Gradient descent is an optimization algorithm which is used in machine learning to minimize a cost function. The Cost function describes how good the model will perform with the given set of parameters (weights and biases), and gradient descent is used to find the best set of parameters. Gradient descent is used to update the parameters of the model.

For example, parameters refer to coefficients in Linear Regression and weights in neural networks.

**What is cost function? (Loss Function)**

Loss Function is a function which is used to quantify the loss during the training phase in the form of a single real number. The loss functions are used in the supervised learning algorithms that use optimization techniques.

Example:

- Square loss that is used in Linear Regression.
- Hinge loss in SVM (Support Vector Machine).

While Loss function is used to refer to the error for a single training example, Cost function is actually used to refer to the average of the loss functions over an entire dataset.

Cost Function quantifies the error between predicted values and expected values and presents it in the form of a single real number.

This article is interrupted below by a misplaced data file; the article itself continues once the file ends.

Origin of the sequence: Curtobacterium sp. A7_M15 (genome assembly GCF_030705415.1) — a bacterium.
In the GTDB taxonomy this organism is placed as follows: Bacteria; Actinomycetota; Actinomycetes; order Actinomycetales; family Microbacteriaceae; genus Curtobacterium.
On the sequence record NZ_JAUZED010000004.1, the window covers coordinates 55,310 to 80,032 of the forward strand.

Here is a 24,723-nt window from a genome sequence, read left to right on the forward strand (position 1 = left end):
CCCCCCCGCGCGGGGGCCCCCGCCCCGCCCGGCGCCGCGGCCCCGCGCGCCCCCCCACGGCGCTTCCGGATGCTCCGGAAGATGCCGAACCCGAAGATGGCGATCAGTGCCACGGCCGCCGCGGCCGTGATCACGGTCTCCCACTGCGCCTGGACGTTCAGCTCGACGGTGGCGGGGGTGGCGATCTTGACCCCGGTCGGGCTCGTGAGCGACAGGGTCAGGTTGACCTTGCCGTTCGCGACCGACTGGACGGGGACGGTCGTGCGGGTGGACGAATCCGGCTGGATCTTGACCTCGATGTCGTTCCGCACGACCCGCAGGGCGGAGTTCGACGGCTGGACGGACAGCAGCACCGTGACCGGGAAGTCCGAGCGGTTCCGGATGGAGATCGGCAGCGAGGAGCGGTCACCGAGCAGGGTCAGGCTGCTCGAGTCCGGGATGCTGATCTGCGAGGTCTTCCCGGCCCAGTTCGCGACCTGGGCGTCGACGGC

The main goal is to find a set of weights and biases that minimizes the cost. One of the common functions that is often used is the Mean Squared Error (MSE), which measures the difference between the actual value of y and the estimated value of y (the prediction).

After the hypothesis with the initial parameters, the Cost function is calculated. The mathematical representation is:

**Gradient Descent and its derivation.**

Gradient descent determines a weight vector that minimizes error(E) by starting with an arbitrary initial weight vector, then repeatedly modifying it in small steps.

Calculating the direction of steepest descent along the error surface:

The cost is calculated for a ML algorithm over the entire training dataset for each iteration of the gradient descent algorithm. In Gradient Descent, each iteration of the algorithm is called as one batch and this form is referred to as batch gradient descent, which denotes the total number of samples from a dataset which is used to calculate the gradient for each iteration.

**Derivation steps for MSE:**

The partial derivative and the chain rule techniques are being applied in this derivative, so it would be better to understand about them.

Partial derivatives are used to find how each individual parameter affects Mean Squared Error (MSE). For solving the gradient descent, the iteration through the data points using the new weight ‘θ0’ and bias ‘θ1’ values is done and then computes the partial derivatives. This new gradient allows to determine the slope of the cost function of the current parameter value and the direction one should approach to update the parameters. The update size of the parameters is fully controlled by the learning rate.

**Learning Rate**

The learning rate is a hyperparameter used in the training of neural networks that has a small positive value, ranged between 0.0 and 1.0.

The learning rate controls how quickly the model adapts to the problem. Smaller learning rates require more training epochs but they are precise, whereas larger learning rates result in rapid changes and require fewer training epochs.